Landscapes on the Edge

UW Botanic Gardens’ conferences, seminars, and symposia offer academics, scientists and practitioners opportunities to learn about the latest research and expertise in plant-related fields and create a forum for collaboration among professionals working in urban forestry, restoration and sustainable landscape management. Read on to learn about our exciting 2016 fall seminar. We hope you can join us!

Introduction to Landscapes on the Edge

Design and Implementation of Landscape and Restoration Projects
on Puget Sound Shorelines and Urban Ravines

snowberry planted on slope photo

Co-hosted by Greenbelt Consulting and University of Washington Botanic Gardens

logos

November 15 & 16, 2016, 9am – 4pm
Center for Urban Horticulture
3501 NE 41st St., Seattle, WA 98105

CEU’s approved: CPH-6/day, ecoPRO-6/day, WALP/NALP-6/day, ASCA-5, APLD-5 first day, 5.5 second day, ASLA-5/day, ISA – 5.5/day

PROGRAM SCHEDULE

This program is designed to educate landscape professionals about the vulnerable nature of marine shorelines and provide guidance and instruction on how to better initiate, design, and implement successful landscape and restoration projects on upland buffers, shorelines, steep slopes, and beaches. Speakers will discuss critical area planning, mitigation projects, and focus on the importance of using native plants in shoreline landscape and restoration projects.

Expanding your skill set in this area will allow you to:

  • Meet the growing demand for this type of service
  • Implement successful projects, creating happy customers and positive word-of-mouth
  • Increase your company’s market share
  • Avoid regulatory problems, fines, and lawsuits
  • Improve public trust in the landscape industry to meet these environmental needs

The public is being educated about the need for better management of shorelines and steep slopes, resulting in rising public demand for professional services. This is an optimal time to train landscape professionals in the specifics of designing, planning, and installing projects on marine shorelines and other sensitive areas.

 

Resources for attendees

Speaker Information & Materials

Elliott Menashe, Greenbelt Consultingelliott@greenbeltconsulting.com

John Bethel, Geologist, King County Department of Natural Resources and Parks, Water and Land Resources Division, john.bethel@kingcounty.gov

Kollin Higgins, Senior Ecologist, King County Department of Natural Resources and Parks, kollin.higgins@kingcounty.gov

Erica Guttman, WSU Extension Water Resources Program and Native Plant Salvage Foundation, erica@nativeplantsalvage.org

Kat Cerny-Chipman, University of Washington, katcchip@uw.edu

Stephanie Williams, L.G, Geologist at Shannon & Wilson, Inc., SAW@shanwil.com

Sasha Shaw, Education Specialist, King County Noxious Weed Control Program, sasha.shaw@kingcounty.gov

Susan Buis, Mitigation Compliance Specialist, U.S. Army Corps of Engineers, Susan.W.Buis@usace.army.mil

Karin Strelioff, Environmental Specialist/ Landscape + GSI Design, Mason Conservation District, karinls@masoncd.org

Paul Van Horne, Shannon & Wilson, Inc., PVH@shanwil.com

Jim Brennan, Marine Ecological Consulting Services, LLC, Jsbrennan360@gmail.com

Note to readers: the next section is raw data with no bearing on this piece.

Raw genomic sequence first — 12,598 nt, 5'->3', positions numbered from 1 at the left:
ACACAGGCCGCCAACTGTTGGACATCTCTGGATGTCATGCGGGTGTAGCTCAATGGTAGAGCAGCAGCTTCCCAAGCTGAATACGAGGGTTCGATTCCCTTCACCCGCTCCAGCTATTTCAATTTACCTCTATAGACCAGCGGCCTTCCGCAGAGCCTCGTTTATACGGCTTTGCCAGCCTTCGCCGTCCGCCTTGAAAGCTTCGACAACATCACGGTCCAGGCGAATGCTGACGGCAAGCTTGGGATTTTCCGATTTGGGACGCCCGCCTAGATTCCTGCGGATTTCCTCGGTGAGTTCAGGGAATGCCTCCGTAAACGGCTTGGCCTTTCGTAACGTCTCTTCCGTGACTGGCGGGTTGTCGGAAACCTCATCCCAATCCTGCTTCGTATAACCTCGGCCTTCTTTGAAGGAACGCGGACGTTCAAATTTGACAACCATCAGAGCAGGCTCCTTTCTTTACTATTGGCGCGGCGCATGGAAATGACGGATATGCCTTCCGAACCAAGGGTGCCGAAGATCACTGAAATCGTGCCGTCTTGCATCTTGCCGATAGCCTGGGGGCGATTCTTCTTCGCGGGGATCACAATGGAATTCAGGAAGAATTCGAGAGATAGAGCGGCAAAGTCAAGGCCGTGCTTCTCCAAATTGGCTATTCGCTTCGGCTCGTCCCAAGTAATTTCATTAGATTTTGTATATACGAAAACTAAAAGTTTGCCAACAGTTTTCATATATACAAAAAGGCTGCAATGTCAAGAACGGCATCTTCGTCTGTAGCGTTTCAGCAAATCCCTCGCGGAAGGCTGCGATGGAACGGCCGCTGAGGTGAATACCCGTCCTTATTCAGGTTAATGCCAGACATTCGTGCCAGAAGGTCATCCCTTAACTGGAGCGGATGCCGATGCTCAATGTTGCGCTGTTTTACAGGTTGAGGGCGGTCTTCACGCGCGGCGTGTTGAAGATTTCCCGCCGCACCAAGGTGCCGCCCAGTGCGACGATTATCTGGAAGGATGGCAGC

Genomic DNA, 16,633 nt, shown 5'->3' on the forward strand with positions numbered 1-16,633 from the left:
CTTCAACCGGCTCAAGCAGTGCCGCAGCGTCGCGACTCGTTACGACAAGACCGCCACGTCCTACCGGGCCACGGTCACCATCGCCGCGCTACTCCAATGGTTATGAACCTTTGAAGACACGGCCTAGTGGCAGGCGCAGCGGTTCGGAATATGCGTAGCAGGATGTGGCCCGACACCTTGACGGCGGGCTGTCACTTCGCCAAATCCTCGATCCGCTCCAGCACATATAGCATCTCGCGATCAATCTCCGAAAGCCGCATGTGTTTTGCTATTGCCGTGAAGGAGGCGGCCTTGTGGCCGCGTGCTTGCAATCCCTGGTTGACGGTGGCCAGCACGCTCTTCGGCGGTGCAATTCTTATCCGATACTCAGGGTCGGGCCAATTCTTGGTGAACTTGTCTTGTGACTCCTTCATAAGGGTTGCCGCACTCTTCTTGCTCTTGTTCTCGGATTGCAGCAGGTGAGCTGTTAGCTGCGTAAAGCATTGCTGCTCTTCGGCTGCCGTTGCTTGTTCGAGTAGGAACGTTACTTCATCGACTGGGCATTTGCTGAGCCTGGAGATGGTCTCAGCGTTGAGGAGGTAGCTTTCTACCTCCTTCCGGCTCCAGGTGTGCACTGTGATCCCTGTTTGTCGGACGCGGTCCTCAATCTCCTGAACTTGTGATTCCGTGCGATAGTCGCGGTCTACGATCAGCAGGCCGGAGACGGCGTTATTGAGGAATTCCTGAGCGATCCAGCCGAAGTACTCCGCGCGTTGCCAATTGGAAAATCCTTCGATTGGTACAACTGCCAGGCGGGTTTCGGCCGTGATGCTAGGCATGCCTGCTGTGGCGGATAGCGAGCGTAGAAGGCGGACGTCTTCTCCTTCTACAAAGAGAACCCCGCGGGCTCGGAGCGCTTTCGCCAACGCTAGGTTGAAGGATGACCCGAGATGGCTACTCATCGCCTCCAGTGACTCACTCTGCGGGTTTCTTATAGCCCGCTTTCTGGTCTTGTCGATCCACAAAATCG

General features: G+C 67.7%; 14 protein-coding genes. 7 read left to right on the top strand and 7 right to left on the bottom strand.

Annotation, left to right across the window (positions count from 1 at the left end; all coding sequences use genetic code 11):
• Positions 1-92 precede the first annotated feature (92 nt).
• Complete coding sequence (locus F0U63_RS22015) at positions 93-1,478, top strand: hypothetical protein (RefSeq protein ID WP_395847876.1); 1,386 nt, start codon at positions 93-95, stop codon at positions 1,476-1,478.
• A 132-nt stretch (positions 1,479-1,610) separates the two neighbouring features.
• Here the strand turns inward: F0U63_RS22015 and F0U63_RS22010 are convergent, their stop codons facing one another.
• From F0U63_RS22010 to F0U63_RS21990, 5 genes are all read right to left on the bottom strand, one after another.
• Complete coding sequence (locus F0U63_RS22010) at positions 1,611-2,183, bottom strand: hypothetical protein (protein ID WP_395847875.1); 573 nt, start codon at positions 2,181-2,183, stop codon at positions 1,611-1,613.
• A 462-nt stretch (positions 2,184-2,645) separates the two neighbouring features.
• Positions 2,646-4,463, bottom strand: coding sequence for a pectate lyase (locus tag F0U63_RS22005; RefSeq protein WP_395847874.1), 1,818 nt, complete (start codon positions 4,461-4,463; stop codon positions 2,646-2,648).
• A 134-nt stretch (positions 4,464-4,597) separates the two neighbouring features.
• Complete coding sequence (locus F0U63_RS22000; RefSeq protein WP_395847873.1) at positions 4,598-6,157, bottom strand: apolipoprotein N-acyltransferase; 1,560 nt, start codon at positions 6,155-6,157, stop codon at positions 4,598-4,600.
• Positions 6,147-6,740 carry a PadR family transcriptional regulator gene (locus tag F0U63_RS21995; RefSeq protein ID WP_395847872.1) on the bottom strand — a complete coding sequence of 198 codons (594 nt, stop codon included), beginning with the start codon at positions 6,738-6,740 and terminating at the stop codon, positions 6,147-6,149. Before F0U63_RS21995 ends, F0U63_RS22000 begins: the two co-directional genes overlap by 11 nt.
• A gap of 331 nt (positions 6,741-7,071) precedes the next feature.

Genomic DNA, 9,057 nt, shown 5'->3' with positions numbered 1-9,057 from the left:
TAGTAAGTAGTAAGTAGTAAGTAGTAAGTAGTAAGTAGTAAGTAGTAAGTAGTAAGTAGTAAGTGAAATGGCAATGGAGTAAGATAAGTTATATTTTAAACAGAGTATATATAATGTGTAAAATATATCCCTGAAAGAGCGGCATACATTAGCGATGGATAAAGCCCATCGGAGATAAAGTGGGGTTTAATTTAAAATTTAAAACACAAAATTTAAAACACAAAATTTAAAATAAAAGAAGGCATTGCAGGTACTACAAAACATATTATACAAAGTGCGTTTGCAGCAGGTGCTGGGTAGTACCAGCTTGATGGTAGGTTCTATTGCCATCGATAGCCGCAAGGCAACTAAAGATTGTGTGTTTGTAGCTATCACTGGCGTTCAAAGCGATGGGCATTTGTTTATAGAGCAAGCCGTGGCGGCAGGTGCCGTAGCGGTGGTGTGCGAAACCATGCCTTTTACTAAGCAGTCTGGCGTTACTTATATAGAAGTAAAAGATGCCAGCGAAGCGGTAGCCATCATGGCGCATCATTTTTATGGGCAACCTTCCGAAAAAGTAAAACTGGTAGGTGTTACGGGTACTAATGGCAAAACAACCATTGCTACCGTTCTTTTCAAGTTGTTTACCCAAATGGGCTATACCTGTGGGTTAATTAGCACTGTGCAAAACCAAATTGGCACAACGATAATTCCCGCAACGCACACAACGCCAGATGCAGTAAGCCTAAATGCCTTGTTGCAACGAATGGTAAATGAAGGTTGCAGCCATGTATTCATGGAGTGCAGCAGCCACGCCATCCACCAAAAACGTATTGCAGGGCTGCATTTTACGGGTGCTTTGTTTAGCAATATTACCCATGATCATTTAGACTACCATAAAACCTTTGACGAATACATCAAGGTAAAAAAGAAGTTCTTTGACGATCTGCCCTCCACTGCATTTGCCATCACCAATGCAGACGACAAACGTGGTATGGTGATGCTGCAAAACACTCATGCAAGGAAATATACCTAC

Christine Tasseff, Roots Landscaping and Restoration, tasseff@whidbey.com

Scott Moore, Watershed Steward, Snohomish County Department of Public Works, Surface Water Management, s.moore@snoco.org

 

Tabling Organizations

Washington Department of Fish & Wildlife

Green Shores for Homes

Washington Native Plant Society

King Conservation District

King County Noxious Weed Control Program

Trees for Seattle

US Army Corps of Engineers

 

Additional Resources

Seattle Urban Nature: Replacing Invasive Plants with Puget Lowland Native Species

USGS: Summary of Land-Cover Trends – Puget Lowland Ecoregion

Our Cities: Solving Stormwater – A Film by The Nature Conservancy and Washington State University

Washington State University – Shoreline Living Resources

Grow Your Own Native Landscape: A Guide to Identifying, Propagating & Landscaping with W.WA Native plants. By Washington State University Extension.

If you use native plants, there’s hope for slopes.” Valerie Easton. The Seattle Times. March 10, 2012.

Hansen’s Northwest Native Plant Database

USDA Natural Resources Conservation Service, PLANTS Database

NRCS Fact Sheets & Plant Guides

USDA Forest Service: Gardening with Wildflowers

Native Plants for Western Washington Gardens and Restoration Projects. By Washington Native Plant Society.

Native Plant Resources. By King County Northwest Yard & Garden.

Nurseries with Native Plants. By Hansen’s Northwest Native Plant Database.

Washington State Nursery & Landscape Association

‘Good Bug’ photo guide. By Local Hazardous Waste Management Program in King County.

Puget Sound Backyard Birds and Habitat

King County iMap

Washington State Department of Ecology Coastal Atlas Map

Tree & Vegetation Removal Information, Seattle Department of Construction & Inspections

Shoreline Exemptions Information, Seattle Department of Construction & Inspections

Seattle Department of Construction & Inspections GIS

Seattle Department of Construction & Inspections, Director’s Rule 10-2016: Update of Environmentally Critical Areas Mapping

Nearshore Habitat – How Bank Armoring & Overwater Structures Shape the Health of Pacific Salmon & Steelhead. By NOAA Fisheries Service.

Green Shorelines for Lake Washington and Lake Sammamish. By Lake Washington/Cedar/Sammamish Watershed.

Recommendations of the Expert Panel to Define BMP Effectiveness for Urban Tree Canopy Expansion. Chesapeake Bay

Using Urban Forests to Manage Stormwater Runoff: Researchers provide an easy method to estimate and compare urban tree impacts on stormwater. By Zoё Hoyle, SRS Science Communications